Librarians on the planning commission!
November 16, 2016 1:15 PM   Subscribe

Public In/Formation
for decades. They have raucously debated how to accommodate all kinds of online behavior, and have developed tools for promoting free speech and open access while discouraging illegal activity and shielding patrons and staff from offensive images. They have tested policies and procedures — time limits, download caps, and content filters — for ensuring that resources are shared fairly. The information commons is messy, and negotiating such issues is part of living in a robust democracy. What works in the public library can work on the street.
posted by the man of twists and turns (9 comments total) 51 users marked this as a favorite
Challenge accepted.
posted by wingless_angel at 1:50 PM on November 16, 2016 [4 favorites]

I said elsewhere online today based on something unrelated to any of these articles (but related to the upcoming Trump Administration) that "librarians will maybe save us all" and I'm looking forward to being proven right.
posted by MCMikeNamara at 3:13 PM on November 16, 2016 [3 favorites]

I definitely have hope that the libraries will remain extremely helpful and mostly nonpartisan (as far as that can be measured). The main link is a solid read.
posted by BlackLeotardFront at 4:12 PM on November 16, 2016 [1 favorite]

I would be grateful if librarians could share some lessons on things like Internet filtering and dispite reolution over shared resources (i.e., the Roku with the Netflix password).

Seriously! They have years of experience while my wife and I are just muddling along managing access for ourselves and the kids.

(And after that I would ask them about stuff like the best tool for sharing electronic resources within a famaily: Piratebox or Librarybox or Plex or just an open fileserver? Should I let children develop a taxonomy, or use an established set of descriptors? &c.
posted by wenestvedt at 4:36 PM on November 16, 2016 [4 favorites]

Librarians on the planning commission!


Librarians on the planning commission will be the ones to ask, why should procurement agreements favor platform providers rather than the citizens who contribute data?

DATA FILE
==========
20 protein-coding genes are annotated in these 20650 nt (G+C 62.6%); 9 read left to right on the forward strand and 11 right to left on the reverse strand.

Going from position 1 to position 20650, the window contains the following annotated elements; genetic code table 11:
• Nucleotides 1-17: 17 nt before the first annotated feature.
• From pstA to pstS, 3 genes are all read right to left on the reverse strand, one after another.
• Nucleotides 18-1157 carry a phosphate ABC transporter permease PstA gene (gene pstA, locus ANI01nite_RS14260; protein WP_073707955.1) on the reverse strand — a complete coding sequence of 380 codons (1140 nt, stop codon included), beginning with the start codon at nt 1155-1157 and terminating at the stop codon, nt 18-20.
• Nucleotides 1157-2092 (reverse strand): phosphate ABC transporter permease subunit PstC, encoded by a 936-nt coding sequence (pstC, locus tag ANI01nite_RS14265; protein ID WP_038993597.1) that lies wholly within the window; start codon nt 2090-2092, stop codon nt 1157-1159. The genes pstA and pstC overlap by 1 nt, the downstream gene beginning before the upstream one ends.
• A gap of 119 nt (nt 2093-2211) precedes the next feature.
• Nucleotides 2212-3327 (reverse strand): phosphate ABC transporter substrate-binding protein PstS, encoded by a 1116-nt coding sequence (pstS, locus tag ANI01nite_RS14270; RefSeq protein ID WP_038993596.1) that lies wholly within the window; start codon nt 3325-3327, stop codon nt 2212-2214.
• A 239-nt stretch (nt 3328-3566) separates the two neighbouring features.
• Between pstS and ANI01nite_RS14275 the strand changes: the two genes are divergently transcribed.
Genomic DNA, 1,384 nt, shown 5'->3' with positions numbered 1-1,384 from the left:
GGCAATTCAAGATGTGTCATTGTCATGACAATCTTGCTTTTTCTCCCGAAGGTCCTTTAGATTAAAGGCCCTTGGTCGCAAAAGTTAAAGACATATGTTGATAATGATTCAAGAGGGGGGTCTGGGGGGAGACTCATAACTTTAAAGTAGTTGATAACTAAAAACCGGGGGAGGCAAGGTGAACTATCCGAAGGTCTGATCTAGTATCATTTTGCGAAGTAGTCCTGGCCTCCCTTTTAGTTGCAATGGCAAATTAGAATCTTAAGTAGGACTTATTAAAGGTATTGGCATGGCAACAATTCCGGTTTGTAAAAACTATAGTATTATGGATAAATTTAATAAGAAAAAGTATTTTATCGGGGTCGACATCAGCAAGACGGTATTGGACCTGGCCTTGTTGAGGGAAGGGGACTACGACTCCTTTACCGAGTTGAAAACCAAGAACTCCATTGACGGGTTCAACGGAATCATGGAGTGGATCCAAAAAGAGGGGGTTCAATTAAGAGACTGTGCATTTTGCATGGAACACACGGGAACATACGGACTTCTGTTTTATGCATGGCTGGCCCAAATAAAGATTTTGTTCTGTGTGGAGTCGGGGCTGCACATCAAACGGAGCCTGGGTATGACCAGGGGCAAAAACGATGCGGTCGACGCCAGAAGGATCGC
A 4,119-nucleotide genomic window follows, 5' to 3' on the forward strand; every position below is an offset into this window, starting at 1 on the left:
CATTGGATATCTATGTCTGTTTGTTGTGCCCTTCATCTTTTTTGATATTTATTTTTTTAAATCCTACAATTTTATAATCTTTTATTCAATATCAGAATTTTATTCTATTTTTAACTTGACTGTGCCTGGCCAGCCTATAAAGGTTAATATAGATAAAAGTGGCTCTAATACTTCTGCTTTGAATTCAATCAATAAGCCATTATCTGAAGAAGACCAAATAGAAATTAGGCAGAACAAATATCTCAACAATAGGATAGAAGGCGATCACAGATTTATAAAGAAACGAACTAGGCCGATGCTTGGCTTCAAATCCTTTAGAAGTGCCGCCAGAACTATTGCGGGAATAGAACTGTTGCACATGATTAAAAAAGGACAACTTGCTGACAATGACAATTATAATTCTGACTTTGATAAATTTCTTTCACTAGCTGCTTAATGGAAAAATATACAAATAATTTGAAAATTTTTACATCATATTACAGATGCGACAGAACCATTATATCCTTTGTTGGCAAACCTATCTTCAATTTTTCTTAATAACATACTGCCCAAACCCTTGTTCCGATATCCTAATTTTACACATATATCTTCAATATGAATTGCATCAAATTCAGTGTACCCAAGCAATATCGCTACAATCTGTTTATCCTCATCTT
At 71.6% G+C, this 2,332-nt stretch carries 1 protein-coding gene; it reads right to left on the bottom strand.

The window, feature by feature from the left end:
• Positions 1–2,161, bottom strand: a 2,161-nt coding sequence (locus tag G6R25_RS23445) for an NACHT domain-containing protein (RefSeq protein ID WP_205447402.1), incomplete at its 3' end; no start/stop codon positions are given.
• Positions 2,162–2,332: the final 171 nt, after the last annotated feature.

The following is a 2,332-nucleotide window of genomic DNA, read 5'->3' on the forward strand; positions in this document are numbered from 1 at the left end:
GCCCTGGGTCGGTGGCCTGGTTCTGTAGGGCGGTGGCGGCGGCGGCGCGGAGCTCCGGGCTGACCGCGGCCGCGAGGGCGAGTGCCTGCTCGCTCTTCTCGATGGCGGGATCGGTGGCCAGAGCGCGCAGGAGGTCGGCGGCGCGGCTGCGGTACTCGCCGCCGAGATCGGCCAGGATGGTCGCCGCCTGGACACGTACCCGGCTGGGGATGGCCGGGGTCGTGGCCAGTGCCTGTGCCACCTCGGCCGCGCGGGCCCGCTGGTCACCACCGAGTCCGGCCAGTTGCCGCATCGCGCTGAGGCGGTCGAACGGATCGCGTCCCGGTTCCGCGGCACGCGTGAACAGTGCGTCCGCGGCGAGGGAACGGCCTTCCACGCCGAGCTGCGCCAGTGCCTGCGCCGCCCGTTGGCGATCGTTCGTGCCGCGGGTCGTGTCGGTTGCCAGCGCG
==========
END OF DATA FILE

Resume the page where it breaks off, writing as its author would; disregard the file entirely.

I would totally do this, but my planning commission doesn't get to vet procurement agreements; we're basically just zoning. I mostly try to get developers to add bicycle parking to everything.
posted by asperity at 6:21 PM on November 16, 2016 [2 favorites]

Should I let children develop a taxonomy, or use an established set of descriptors?

If you don't talk to your children about Ranganathan, who will?
posted by stet at 6:38 PM on November 16, 2016 [23 favorites]

I won't let anyone add a tag if they cannot spell it correctly!
posted by wenestvedt at 3:06 AM on November 17, 2016 [1 favorite]

By Bohyun Kim: A collection of statements and messages sent out public or internally to reaffirm diversity, equity, and inclusion as core values by libraries or colleges/universities, and Finding the Right Words in Post-Election Libraries and Higher Ed.
posted by Wordshore at 7:13 AM on November 17, 2016


I'm starting a Masters of Information Management next year, so these articles are right up my alley.

I have been geeking out over the recently released MIT report on the Future of Libraries. If you're interested in the role libraries play in the community, it's well worth a read. We began rethinking the mission and function of the Libraries around the idea of a global audience, including not only current users but future ones as well: a library that serves not only today’s students but the 10-year-old girl in Nigeria who is exploring her interest in robotics.

Also worth a read is this talk by Chris Bourg, MIT's Director of Libraries, in which she argues I don’t think we need to save libraries, but I do think we might need libraries to save us.

(Everything else on her website is worth reading too. Chris Bourg is one of my library heroes. As is mefi's jessamyn.)
posted by davidwitteveen at 8:48 PM on November 17, 2016 [2 favorites]

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